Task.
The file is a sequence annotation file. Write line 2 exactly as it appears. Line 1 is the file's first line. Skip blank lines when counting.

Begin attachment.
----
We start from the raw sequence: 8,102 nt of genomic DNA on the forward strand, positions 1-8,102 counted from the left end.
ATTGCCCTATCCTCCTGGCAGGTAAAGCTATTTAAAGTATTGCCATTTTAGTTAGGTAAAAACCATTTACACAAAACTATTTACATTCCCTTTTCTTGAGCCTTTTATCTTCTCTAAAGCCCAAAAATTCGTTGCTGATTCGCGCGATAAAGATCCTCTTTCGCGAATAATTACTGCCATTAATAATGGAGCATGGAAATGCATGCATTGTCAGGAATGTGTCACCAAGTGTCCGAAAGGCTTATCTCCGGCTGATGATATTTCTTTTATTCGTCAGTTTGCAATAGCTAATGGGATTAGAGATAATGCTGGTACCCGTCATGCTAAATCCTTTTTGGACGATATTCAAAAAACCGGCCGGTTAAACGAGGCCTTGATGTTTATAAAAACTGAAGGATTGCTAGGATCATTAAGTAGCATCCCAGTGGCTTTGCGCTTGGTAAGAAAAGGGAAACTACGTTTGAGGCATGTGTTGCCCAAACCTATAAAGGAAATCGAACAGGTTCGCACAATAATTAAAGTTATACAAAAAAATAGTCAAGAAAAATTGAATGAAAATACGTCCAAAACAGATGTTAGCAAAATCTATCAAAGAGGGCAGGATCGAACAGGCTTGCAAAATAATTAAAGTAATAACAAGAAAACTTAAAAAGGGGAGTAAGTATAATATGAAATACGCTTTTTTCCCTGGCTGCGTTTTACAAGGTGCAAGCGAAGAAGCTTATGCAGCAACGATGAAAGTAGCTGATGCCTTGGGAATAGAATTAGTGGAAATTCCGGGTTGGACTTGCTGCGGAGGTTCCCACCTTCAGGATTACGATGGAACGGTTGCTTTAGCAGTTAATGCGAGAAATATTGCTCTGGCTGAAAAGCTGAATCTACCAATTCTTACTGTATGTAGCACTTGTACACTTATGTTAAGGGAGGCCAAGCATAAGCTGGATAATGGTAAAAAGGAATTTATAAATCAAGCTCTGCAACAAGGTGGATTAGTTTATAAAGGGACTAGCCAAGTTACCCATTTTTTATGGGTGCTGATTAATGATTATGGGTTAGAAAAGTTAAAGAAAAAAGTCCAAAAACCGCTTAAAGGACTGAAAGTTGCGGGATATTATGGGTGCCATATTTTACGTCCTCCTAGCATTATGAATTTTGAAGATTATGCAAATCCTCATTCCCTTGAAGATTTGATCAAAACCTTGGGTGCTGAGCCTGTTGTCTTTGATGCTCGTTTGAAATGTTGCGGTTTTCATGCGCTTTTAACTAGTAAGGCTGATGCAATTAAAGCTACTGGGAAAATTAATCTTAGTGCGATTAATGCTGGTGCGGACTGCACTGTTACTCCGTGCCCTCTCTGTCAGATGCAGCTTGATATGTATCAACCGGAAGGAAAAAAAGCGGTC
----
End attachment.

ATTGCCCTATCCTCCTGGCAGGTAAAGCTATTTAAAGTATTGCCATTTTAGTTAGGTAAAAACCATTTACACAAAACTATTTACATTCCCTTTTCTTGAGCCTTTTATCTTCTCTAAAGCCCAAAAATTCGTTGCTGATTCGCGCGATAAAGATCCTCTTTCGCGAATAATTACTGCCATTAATAATGGAGCATGGAAATGCATGCATTGTCAGGAATGTGTCACCAAGTGTCCGAAAGGCTTATCTCCGGCTGATGATATTTCTTTTATTCGTCAGTTTGCAATAGCTAATGGGATTAGAGATAATGCTGGTACCCGTCATGCTAAATCCTTTTTGGACGATATTCAAAAAACCGGCCGGTTAAACGAGGCCTTGATGTTTATAAAAACTGAAGGATTGCTAGGATCATTAAGTAGCATCCCAGTGGCTTTGCGCTTGGTAAGAAAAGGGAAACTACGTTTGAGGCATGTGTTGCCCAAACCTATAAAGGAAATCGAACAGGTTCGCACAATAATTAAAGTTATACAAAAAAATAGTCAAGAAAAATTGAATGAAAATACGTCCAAAACAGATGTTAGCAAAATCTATCAAAGAGGGCAGGATCGAACAGGCTTGCAAAATAATTAAAGTAATAACAAGAAAACTTAAAAAGGGGAGTAAGTATAATATGAAATACGCTTTTTTCCCTGGCTGCGTTTTACAAGGTGCAAGCGAAGAAGCTTATGCAGCAACGATGAAAGTAGCTGATGCCTTGGGAATAGAATTAGTGGAAATTCCGGGTTGGACTTGCTGCGGAGGTTCCCACCTTCAGGATTACGATGGAACGGTTGCTTTAGCAGTTAATGCGAGAAATATTGCTCTGGCTGAAAAGCTGAATCTACCAATTCTTACTGTATGTAGCACTTGTACACTTATGTTAAGGGAGGCCAAGCATAAGCTGGATAATGGTAAAAAGGAATTTATAAATCAAGCTCTGCAACAAGGTGGATTAGTTTATAAAGGGACTAGCCAAGTTACCCATTTTTTATGGGTGCTGATTAATGATTATGGGTTAGAAAAGTTAAAGAAAAAAGTCCAAAAACCGCTTAAAGGACTGAAAGTTGCGGGATATTATGGGTGCCATATTTTACGTCCTCCTAGCATTATGAATTTTGAAGATTATGCAAATCCTCATTCCCTTGAAGATTTGATCAAAACCTTGGGTGCTGAGCCTGTTGTCTTTGATGCTCGTTTGAAATGTTGCGGTTTTCATGCGCTTTTAACTAGTAAGGCTGATGCAATTAAAGCTACTGGGAAAATTAATCTTAGTGCGATTAATGCTGGTGCGGACTGCACTGTTACTCCGTGCCCTCTCTGTCAGATGCAGCTTGATATGTATCAACCGGAAGGAAAAAAAGCGGTC